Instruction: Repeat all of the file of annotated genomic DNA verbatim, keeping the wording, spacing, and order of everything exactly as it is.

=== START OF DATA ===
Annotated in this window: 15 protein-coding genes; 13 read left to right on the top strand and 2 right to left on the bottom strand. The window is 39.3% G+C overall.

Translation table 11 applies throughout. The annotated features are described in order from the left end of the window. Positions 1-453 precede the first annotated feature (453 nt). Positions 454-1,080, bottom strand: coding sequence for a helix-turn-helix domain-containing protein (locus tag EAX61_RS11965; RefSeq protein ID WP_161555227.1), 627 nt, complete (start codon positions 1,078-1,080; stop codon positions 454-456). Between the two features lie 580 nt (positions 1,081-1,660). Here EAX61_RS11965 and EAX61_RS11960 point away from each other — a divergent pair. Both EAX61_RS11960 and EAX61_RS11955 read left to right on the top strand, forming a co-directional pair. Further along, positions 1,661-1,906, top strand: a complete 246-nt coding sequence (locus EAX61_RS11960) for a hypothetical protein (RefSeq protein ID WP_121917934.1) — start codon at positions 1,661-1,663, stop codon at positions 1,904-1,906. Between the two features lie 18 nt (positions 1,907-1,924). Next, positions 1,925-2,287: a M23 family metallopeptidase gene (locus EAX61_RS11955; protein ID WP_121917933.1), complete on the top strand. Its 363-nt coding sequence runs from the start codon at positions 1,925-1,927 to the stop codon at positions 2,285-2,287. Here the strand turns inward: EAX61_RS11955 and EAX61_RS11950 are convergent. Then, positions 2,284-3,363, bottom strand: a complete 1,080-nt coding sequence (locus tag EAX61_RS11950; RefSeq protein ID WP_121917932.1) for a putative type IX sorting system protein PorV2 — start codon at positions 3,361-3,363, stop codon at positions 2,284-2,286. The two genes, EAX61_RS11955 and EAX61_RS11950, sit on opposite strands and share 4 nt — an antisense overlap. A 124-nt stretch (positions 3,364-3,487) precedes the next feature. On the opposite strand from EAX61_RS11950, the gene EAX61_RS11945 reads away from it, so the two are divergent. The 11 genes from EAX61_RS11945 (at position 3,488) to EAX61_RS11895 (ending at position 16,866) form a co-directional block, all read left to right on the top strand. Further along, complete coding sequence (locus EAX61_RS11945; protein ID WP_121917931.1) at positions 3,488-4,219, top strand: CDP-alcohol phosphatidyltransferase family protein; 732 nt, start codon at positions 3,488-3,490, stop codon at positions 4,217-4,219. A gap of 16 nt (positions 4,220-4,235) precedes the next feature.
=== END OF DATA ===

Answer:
Annotated in this window: 15 protein-coding genes; 13 read left to right on the top strand and 2 right to left on the bottom strand. The window is 39.3% G+C overall.

Translation table 11 applies throughout. The annotated features are described in order from the left end of the window. Positions 1-453 precede the first annotated feature (453 nt). Positions 454-1,080, bottom strand: coding sequence for a helix-turn-helix domain-containing protein (locus tag EAX61_RS11965; RefSeq protein ID WP_161555227.1), 627 nt, complete (start codon positions 1,078-1,080; stop codon positions 454-456). Between the two features lie 580 nt (positions 1,081-1,660). Here EAX61_RS11965 and EAX61_RS11960 point away from each other — a divergent pair. Both EAX61_RS11960 and EAX61_RS11955 read left to right on the top strand, forming a co-directional pair. Further along, positions 1,661-1,906, top strand: a complete 246-nt coding sequence (locus EAX61_RS11960) for a hypothetical protein (RefSeq protein ID WP_121917934.1) — start codon at positions 1,661-1,663, stop codon at positions 1,904-1,906. Between the two features lie 18 nt (positions 1,907-1,924). Next, positions 1,925-2,287: a M23 family metallopeptidase gene (locus EAX61_RS11955; protein ID WP_121917933.1), complete on the top strand. Its 363-nt coding sequence runs from the start codon at positions 1,925-1,927 to the stop codon at positions 2,285-2,287. Here the strand turns inward: EAX61_RS11955 and EAX61_RS11950 are convergent. Then, positions 2,284-3,363, bottom strand: a complete 1,080-nt coding sequence (locus tag EAX61_RS11950; RefSeq protein ID WP_121917932.1) for a putative type IX sorting system protein PorV2 — start codon at positions 3,361-3,363, stop codon at positions 2,284-2,286. The two genes, EAX61_RS11955 and EAX61_RS11950, sit on opposite strands and share 4 nt — an antisense overlap. A 124-nt stretch (positions 3,364-3,487) precedes the next feature. On the opposite strand from EAX61_RS11950, the gene EAX61_RS11945 reads away from it, so the two are divergent. The 11 genes from EAX61_RS11945 (at position 3,488) to EAX61_RS11895 (ending at position 16,866) form a co-directional block, all read left to right on the top strand. Further along, complete coding sequence (locus EAX61_RS11945; protein ID WP_121917931.1) at positions 3,488-4,219, top strand: CDP-alcohol phosphatidyltransferase family protein; 732 nt, start codon at positions 3,488-3,490, stop codon at positions 4,217-4,219. A gap of 16 nt (positions 4,220-4,235) precedes the next feature.